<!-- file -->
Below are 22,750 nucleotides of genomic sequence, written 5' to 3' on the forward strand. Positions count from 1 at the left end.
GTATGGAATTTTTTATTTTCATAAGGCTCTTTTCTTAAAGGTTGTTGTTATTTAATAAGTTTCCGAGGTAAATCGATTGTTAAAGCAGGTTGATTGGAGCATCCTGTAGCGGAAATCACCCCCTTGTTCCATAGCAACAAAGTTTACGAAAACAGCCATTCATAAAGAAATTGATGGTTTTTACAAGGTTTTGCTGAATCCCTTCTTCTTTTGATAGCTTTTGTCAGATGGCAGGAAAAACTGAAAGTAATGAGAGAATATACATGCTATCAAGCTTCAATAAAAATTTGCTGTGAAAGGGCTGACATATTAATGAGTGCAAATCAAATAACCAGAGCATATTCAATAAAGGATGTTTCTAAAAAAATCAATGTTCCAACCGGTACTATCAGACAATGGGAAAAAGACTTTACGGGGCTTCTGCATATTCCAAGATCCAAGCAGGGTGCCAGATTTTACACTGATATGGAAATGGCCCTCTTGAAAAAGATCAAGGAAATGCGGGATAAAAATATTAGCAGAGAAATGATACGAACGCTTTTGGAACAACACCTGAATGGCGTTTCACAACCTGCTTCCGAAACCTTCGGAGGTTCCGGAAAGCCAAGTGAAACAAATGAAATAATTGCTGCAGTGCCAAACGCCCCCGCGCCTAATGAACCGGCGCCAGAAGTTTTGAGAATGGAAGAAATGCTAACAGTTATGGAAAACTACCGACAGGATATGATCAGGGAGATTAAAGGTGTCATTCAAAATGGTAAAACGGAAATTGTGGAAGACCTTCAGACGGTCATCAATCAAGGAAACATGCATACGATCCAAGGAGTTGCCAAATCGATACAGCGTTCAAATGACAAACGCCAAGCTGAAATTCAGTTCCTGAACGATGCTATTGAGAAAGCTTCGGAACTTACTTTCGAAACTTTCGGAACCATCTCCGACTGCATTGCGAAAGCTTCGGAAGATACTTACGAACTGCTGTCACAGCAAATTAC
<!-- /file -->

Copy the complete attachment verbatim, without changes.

Below are 22,750 nucleotides of genomic sequence, written 5' to 3' on the forward strand. Positions count from 1 at the left end.
GTATGGAATTTTTTATTTTCATAAGGCTCTTTTCTTAAAGGTTGTTGTTATTTAATAAGTTTCCGAGGTAAATCGATTGTTAAAGCAGGTTGATTGGAGCATCCTGTAGCGGAAATCACCCCCTTGTTCCATAGCAACAAAGTTTACGAAAACAGCCATTCATAAAGAAATTGATGGTTTTTACAAGGTTTTGCTGAATCCCTTCTTCTTTTGATAGCTTTTGTCAGATGGCAGGAAAAACTGAAAGTAATGAGAGAATATACATGCTATCAAGCTTCAATAAAAATTTGCTGTGAAAGGGCTGACATATTAATGAGTGCAAATCAAATAACCAGAGCATATTCAATAAAGGATGTTTCTAAAAAAATCAATGTTCCAACCGGTACTATCAGACAATGGGAAAAAGACTTTACGGGGCTTCTGCATATTCCAAGATCCAAGCAGGGTGCCAGATTTTACACTGATATGGAAATGGCCCTCTTGAAAAAGATCAAGGAAATGCGGGATAAAAATATTAGCAGAGAAATGATACGAACGCTTTTGGAACAACACCTGAATGGCGTTTCACAACCTGCTTCCGAAACCTTCGGAGGTTCCGGAAAGCCAAGTGAAACAAATGAAATAATTGCTGCAGTGCCAAACGCCCCCGCGCCTAATGAACCGGCGCCAGAAGTTTTGAGAATGGAAGAAATGCTAACAGTTATGGAAAACTACCGACAGGATATGATCAGGGAGATTAAAGGTGTCATTCAAAATGGTAAAACGGAAATTGTGGAAGACCTTCAGACGGTCATCAATCAAGGAAACATGCATACGATCCAAGGAGTTGCCAAATCGATACAGCGTTCAAATGACAAACGCCAAGCTGAAATTCAGTTCCTGAACGATGCTATTGAGAAAGCTTCGGAACTTACTTTCGAAACTTTCGGAACCATCTCCGACTGCATTGCGAAAGCTTCGGAAGATACTTACGAACTGCTGTCACAGCAAATTAC